Muzik Faktry is a Bash shell script for processing music files
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readme.md


M U Z I K F A K T R Y by 12bytes.org

CONTENTS

  1. INTRODUCTION
  2. DEPENDENCIES
  3. INSTALLATION
  4. CONFIGURATION
  5. USAGE
    • Miscellaneous
    • Tasks
    • Error Levels
    • Tagging Operations
    • Spectrograms
    • Duplicates & Hashes
    • Repairing Files
  6. COMMAND LINE OPTIONS
  7. HISTORY

INTRODUCTION

Muzik Faktry is a user-friendly, menu driven, Bash shell script for various Linux based operating systems. The script is primarily intended for working with lossless music files and transcoding them to the FLAC format and/or performing various operations and integrity checks on them before adding them to your collection. Producing clean, compact, error free FLAC files is the primary goal of the script. All of the tasks performed by Muzik Faktry are non-destructive (lossless), meaning there is no reduction in the quality of the audio.

The audience for Muzik Faktry might range from the audiophile to the casual listener. In either case the script is designed to be easy to use while still providing the user with a plethora of options.

Muzik Faktry is nearing the final stages of development, however there are very likely bugs that still need to be squashed. If you find any please report them on the Muzik Faktry (https://codeberg.org/12bytes.org/muzikfaktry) code repository or leave a comment on the Muzik Faktry web page (https://12bytes.org/projects/muzik-faktry/).

For additional information see:

DEPENDENCIES

Several dependencies required by Muzik Faktry are already installed with most mainstream Linux-based desktops. The script will notify you of any missing dependencies. Dependencies which may not be installed include:

While optional, shellcheck is highly recommended since it is use to check the syntax of the active configuration file.

If a package is not available in your package manager you may drop precompiled executables in the /bin folder and Muzik Faktry will automatically use them. Make sure the files are executable: $ chmod +x file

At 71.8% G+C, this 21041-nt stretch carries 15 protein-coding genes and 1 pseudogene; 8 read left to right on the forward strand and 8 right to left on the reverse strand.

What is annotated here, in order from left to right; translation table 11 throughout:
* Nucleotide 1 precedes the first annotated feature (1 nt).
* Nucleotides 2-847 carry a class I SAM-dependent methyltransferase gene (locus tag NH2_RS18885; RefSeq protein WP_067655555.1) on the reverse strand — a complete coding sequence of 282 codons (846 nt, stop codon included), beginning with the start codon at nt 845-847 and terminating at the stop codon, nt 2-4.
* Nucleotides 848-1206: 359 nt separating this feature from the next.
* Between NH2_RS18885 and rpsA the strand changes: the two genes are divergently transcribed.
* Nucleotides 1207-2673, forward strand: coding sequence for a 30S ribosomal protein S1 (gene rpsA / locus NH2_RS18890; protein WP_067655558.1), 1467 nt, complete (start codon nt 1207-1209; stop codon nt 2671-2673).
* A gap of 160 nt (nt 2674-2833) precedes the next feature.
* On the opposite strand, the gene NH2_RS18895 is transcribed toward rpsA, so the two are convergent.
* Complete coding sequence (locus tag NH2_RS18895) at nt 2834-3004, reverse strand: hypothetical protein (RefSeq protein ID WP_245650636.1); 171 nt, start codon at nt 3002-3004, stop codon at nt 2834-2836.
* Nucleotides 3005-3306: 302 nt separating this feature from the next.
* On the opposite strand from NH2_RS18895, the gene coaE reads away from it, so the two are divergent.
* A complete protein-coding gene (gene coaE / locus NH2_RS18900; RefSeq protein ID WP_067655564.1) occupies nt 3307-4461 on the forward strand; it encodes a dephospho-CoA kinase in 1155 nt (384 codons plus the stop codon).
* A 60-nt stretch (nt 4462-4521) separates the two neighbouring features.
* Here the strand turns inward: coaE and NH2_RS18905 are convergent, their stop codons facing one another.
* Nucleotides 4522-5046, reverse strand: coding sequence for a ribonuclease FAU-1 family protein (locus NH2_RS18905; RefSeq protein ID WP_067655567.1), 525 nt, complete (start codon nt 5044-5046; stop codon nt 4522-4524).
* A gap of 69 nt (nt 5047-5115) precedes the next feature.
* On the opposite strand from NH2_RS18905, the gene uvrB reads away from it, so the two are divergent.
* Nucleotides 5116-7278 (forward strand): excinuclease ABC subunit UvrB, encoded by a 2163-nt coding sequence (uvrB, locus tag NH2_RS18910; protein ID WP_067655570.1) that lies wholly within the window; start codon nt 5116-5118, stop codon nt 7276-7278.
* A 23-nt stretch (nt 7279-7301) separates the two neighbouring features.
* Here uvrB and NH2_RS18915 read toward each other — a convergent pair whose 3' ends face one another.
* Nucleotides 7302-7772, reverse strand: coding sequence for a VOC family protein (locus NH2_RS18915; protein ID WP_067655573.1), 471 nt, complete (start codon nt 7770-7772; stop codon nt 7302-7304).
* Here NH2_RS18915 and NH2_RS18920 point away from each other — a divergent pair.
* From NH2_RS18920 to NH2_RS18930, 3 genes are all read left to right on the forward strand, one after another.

INSTALLATION

ZIP archive: https://codeberg.org/12bytes.org/muzikfaktry/archive/main.zip TAR.GZ archive: https://codeberg.org/12bytes.org/muzikfaktry/archive/main.tar.gz

Unpack the archive somewhere where you have read, write and execute permissions, perhaps in your /home directory, and make sure the script is executable: $ chmod +x muzikfaktry.sh

CONFIGURATION

The default configuration file is /config/default.conf. If you wish to make any changes to the configuration then make a copy of the file, giving it a new and descriptive name, and edit the copy. Upon running the script you will be asked to choose a configuration file to load if there is more than one.

It is of particular importance to understand that, although the contents of default.conf closely resembles an INI file (option=value), the configuration file is effectively part of the main script and therefore proper Bash syntax is critical. It is for this reason that the installation of the shellcheck package is strongly suggested. Most anything you want to know about the configuration options should be contained in the file.

USAGE

Miscellaneous

IT IS STRONGLY SUGGESTED TO WORK ON COPIES OF YOUR SOURCE FILES. Muzik Faktry does not backup source files which it modifies. For example, when a compressed file is decompressed, the source file is permanently deleted.

The only file format that Muzik Faktry encodes to is FLAC, however the Decompress task is able to handle many lossless file formats to get you going.

Other than the ability to read metadata for a wide variety of formats there is no support for the MP3 format.

During the course of operations your input will be solicited, often in the form of a question. A typical reply for a yes or no type question might require a "Y" or "N" key press (lower case). Appended to the end of such a question will be "[Y/n]" or "[y/N]" where the default choice is indicated by the upper case letter. To select the default choice you may press the corresponding key (lower case), or the Enter/Return key, or most any other key.

Files which are discarded, either by the user or automatically when a task is run in batch mode, are moved to the /discard folder.

To begin a session, copy (not move!) your source files to the /working directory, then open a terminal and cd to the /muzikfaktry directory and run the script: $ ./muzikfaktry.sh

Personally i like to open my file manager to the /working directory and move it to one side of my screen, then open a terminal and move it to the other side. This allows me to watch what's happening in the /working directory as files are processed.

Tasks

Tasks should generally be run in order for each task that is necessary. A typical scenario might be where you start with FLAC tracks or an album file and a CUE sheet in which case you might want to consider the following tasks: